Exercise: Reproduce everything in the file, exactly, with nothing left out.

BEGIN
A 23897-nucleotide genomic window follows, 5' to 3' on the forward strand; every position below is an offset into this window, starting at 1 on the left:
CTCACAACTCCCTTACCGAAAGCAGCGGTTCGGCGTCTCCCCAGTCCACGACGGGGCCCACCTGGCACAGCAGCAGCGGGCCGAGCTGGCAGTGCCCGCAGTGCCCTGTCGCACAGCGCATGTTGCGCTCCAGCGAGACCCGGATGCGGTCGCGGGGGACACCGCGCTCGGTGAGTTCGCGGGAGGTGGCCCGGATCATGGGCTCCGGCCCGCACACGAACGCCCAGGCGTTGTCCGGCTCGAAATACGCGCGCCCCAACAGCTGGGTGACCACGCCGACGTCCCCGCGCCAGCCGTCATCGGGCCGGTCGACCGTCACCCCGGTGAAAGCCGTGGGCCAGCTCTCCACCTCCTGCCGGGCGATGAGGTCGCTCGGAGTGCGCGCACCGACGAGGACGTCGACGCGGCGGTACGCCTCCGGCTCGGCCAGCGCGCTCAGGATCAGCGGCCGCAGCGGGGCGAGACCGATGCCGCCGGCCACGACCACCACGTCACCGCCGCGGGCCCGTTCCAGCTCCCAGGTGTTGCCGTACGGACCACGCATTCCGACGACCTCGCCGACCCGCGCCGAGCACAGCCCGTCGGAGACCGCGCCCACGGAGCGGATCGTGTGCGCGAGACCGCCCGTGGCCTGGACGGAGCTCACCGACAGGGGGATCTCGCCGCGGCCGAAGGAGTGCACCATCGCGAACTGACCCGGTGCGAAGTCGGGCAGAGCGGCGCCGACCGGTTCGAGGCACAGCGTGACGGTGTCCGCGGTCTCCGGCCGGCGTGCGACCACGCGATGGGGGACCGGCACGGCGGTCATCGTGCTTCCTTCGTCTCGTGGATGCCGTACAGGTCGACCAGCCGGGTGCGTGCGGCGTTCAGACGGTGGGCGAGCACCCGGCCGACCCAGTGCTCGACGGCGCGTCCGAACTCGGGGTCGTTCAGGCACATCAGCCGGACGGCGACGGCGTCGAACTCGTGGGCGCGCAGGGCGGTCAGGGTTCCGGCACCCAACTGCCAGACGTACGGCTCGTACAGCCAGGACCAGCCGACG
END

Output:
A 23897-nucleotide genomic window follows, 5' to 3' on the forward strand; every position below is an offset into this window, starting at 1 on the left:
CTCACAACTCCCTTACCGAAAGCAGCGGTTCGGCGTCTCCCCAGTCCACGACGGGGCCCACCTGGCACAGCAGCAGCGGGCCGAGCTGGCAGTGCCCGCAGTGCCCTGTCGCACAGCGCATGTTGCGCTCCAGCGAGACCCGGATGCGGTCGCGGGGGACACCGCGCTCGGTGAGTTCGCGGGAGGTGGCCCGGATCATGGGCTCCGGCCCGCACACGAACGCCCAGGCGTTGTCCGGCTCGAAATACGCGCGCCCCAACAGCTGGGTGACCACGCCGACGTCCCCGCGCCAGCCGTCATCGGGCCGGTCGACCGTCACCCCGGTGAAAGCCGTGGGCCAGCTCTCCACCTCCTGCCGGGCGATGAGGTCGCTCGGAGTGCGCGCACCGACGAGGACGTCGACGCGGCGGTACGCCTCCGGCTCGGCCAGCGCGCTCAGGATCAGCGGCCGCAGCGGGGCGAGACCGATGCCGCCGGCCACGACCACCACGTCACCGCCGCGGGCCCGTTCCAGCTCCCAGGTGTTGCCGTACGGACCACGCATTCCGACGACCTCGCCGACCCGCGCCGAGCACAGCCCGTCGGAGACCGCGCCCACGGAGCGGATCGTGTGCGCGAGACCGCCCGTGGCCTGGACGGAGCTCACCGACAGGGGGATCTCGCCGCGGCCGAAGGAGTGCACCATCGCGAACTGACCCGGTGCGAAGTCGGGCAGAGCGGCGCCGACCGGTTCGAGGCACAGCGTGACGGTGTCCGCGGTCTCCGGCCGGCGTGCGACCACGCGATGGGGGACCGGCACGGCGGTCATCGTGCTTCCTTCGTCTCGTGGATGCCGTACAGGTCGACCAGCCGGGTGCGTGCGGCGTTCAGACGGTGGGCGAGCACCCGGCCGACCCAGTGCTCGACGGCGCGTCCGAACTCGGGGTCGTTCAGGCACATCAGCCGGACGGCGACGGCGTCGAACTCGTGGGCGCGCAGGGCGGTCAGGGTTCCGGCACCCAACTGCCAGACGTACGGCTCGTACAGCCAGGACCAGCCGACG